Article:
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Published Resources Details Conference Paper

Author
Miller, Robin
Title
Pieces of the jigsaw - the early development of concrete in Otago, New Zealand
In
16th Engineering Heritage Australia Conference: Conserving Our Heritage - Make a Difference!
Imprint
Engineers Australia, Barton, Australian Capital Territory, 2011, pp. 75-96
ISBN/ISSN
9780858258877
Url
https://search.informit.com.au/documentSummary;dn=895421361742284;res=IELENG
Abstract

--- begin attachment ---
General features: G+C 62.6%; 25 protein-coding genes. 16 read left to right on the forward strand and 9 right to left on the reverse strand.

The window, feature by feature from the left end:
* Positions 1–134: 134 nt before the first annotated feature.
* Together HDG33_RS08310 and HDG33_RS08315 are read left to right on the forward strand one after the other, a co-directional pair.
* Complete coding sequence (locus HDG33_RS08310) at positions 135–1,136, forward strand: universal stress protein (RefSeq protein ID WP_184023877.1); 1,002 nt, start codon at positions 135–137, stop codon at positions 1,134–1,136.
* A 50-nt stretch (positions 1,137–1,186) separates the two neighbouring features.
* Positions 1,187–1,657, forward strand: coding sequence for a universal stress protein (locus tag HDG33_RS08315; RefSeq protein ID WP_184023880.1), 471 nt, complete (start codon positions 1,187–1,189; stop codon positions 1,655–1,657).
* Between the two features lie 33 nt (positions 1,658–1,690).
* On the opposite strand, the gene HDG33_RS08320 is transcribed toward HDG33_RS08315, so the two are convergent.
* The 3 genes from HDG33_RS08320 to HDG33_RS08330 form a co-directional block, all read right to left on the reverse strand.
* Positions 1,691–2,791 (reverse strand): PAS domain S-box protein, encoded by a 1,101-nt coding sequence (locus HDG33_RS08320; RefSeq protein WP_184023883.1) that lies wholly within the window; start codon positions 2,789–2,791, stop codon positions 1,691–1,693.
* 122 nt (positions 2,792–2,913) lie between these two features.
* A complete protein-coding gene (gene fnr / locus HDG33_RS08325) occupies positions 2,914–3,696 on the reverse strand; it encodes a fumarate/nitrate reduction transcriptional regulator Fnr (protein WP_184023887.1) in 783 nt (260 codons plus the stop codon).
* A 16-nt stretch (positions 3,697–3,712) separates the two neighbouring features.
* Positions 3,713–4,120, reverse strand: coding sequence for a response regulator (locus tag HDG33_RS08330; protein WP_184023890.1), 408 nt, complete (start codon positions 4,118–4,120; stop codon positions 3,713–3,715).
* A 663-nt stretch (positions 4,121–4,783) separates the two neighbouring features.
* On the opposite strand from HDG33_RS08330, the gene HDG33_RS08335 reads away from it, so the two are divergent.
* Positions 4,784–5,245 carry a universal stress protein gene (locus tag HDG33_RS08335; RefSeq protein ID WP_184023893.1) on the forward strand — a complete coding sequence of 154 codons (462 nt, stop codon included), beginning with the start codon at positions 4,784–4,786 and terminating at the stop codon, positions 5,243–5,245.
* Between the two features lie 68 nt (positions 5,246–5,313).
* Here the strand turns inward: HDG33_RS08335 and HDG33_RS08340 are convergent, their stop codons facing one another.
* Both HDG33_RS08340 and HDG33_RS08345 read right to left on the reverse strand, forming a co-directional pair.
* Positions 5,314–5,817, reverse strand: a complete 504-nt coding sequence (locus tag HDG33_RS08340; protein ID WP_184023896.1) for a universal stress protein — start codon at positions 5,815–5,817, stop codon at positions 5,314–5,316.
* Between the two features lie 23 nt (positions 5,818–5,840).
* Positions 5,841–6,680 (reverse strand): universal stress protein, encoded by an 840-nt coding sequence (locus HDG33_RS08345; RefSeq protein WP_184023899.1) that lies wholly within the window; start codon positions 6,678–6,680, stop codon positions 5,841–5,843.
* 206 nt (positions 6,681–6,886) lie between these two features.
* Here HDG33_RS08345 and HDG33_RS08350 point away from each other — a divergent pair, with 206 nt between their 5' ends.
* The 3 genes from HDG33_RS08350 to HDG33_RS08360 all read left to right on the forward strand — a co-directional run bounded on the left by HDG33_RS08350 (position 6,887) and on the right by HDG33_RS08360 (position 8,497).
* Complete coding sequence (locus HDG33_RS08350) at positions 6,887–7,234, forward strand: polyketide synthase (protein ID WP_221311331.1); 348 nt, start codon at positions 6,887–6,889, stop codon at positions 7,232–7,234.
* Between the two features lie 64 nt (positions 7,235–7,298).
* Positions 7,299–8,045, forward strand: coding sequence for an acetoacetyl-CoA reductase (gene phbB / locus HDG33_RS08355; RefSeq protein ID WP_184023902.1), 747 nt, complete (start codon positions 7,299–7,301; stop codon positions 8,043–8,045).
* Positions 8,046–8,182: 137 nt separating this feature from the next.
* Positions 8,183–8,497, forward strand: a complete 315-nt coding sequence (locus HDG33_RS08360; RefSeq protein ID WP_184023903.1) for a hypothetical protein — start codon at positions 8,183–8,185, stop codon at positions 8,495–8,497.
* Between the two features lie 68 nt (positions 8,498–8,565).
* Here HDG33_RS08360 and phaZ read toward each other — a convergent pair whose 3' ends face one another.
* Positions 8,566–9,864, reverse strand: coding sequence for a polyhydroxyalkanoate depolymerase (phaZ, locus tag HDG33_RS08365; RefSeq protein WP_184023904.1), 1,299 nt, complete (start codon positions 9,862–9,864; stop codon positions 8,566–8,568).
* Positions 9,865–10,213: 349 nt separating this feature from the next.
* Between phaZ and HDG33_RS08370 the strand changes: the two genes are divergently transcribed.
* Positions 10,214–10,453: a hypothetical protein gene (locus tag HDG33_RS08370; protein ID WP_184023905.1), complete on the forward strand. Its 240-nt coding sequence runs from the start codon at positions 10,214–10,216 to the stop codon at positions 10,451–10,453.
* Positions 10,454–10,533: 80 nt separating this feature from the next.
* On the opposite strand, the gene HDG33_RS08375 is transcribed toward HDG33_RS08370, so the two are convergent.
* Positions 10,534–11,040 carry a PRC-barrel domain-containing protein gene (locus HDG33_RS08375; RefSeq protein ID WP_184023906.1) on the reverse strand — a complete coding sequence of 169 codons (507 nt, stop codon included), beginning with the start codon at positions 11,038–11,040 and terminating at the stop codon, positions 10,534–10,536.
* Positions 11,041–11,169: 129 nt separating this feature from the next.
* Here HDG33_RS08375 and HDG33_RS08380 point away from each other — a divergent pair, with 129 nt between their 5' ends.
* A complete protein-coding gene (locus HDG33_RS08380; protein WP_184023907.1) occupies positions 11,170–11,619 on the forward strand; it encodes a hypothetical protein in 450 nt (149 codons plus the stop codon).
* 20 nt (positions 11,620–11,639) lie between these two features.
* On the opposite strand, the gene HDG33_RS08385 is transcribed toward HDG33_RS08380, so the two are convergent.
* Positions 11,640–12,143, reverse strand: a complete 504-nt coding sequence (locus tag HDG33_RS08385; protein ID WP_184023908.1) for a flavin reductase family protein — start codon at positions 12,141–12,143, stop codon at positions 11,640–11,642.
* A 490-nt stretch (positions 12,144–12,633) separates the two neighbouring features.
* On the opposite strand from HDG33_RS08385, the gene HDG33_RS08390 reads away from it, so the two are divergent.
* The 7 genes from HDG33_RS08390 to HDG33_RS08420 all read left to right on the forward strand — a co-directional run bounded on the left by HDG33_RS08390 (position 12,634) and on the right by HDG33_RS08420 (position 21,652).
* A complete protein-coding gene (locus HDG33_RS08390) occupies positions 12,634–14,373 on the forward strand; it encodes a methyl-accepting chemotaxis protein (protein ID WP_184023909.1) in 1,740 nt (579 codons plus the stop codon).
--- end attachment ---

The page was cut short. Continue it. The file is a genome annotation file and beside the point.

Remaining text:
Jackie Gillies + Associates are a practice of heritage architects on New Zealand's South Island. In the last year the practice has become involved in conservation work at a 1875 Category I concrete house known as 'Woodside', designed by Francis Petre, and the 1876 Category II ruins of a concrete mansion known as 'The Cliffs' or 'Cargill's Castle', also by Petre and built for the merchant and Politician, Edward Bowles Cargill. Both buildings are located in the Otago region of the South Island in the city of Dunedin. Francis Petre is well-known for being one of the early pioneers of the use of concrete in New Zealand and designed some of the country's finest late 19th and early 20th century buildings, including St. Dominic's Priory in Dunedin and The Cathedral of the Blessed Sacrament in Christchurch. His extensive use of the material resulted in him being known by some as 'Lord Concrete'. Part of Jackie Gillies + Associates' research in order to understand the heritage significance of Woodside involved analysis of the concrete. This included chemical analysis, differential thermal analysis (DTA), X-Ray analysis and scanning electron microscopy of a sample of the concrete core. The work was undertaken by Peter Ellis of Rose of Jericho and WHD Microanalysis Consulting in the United Kingdom. Rose of Jericho concluded this to be "an extraordinary sample". The paper explains what has been discovered to date about these highly interesting houses and their place in the advancements in concrete technology in the early days of Otago - all too often architects and engineers think of concrete as a fairly unremarkable, 20th century material. In fact, evidence of its use survives in New Zealand from the early 1850s and these two buildings are considered to be highly significant, not only to New Zealand's concrete heritage, but also to the international development of this technology.

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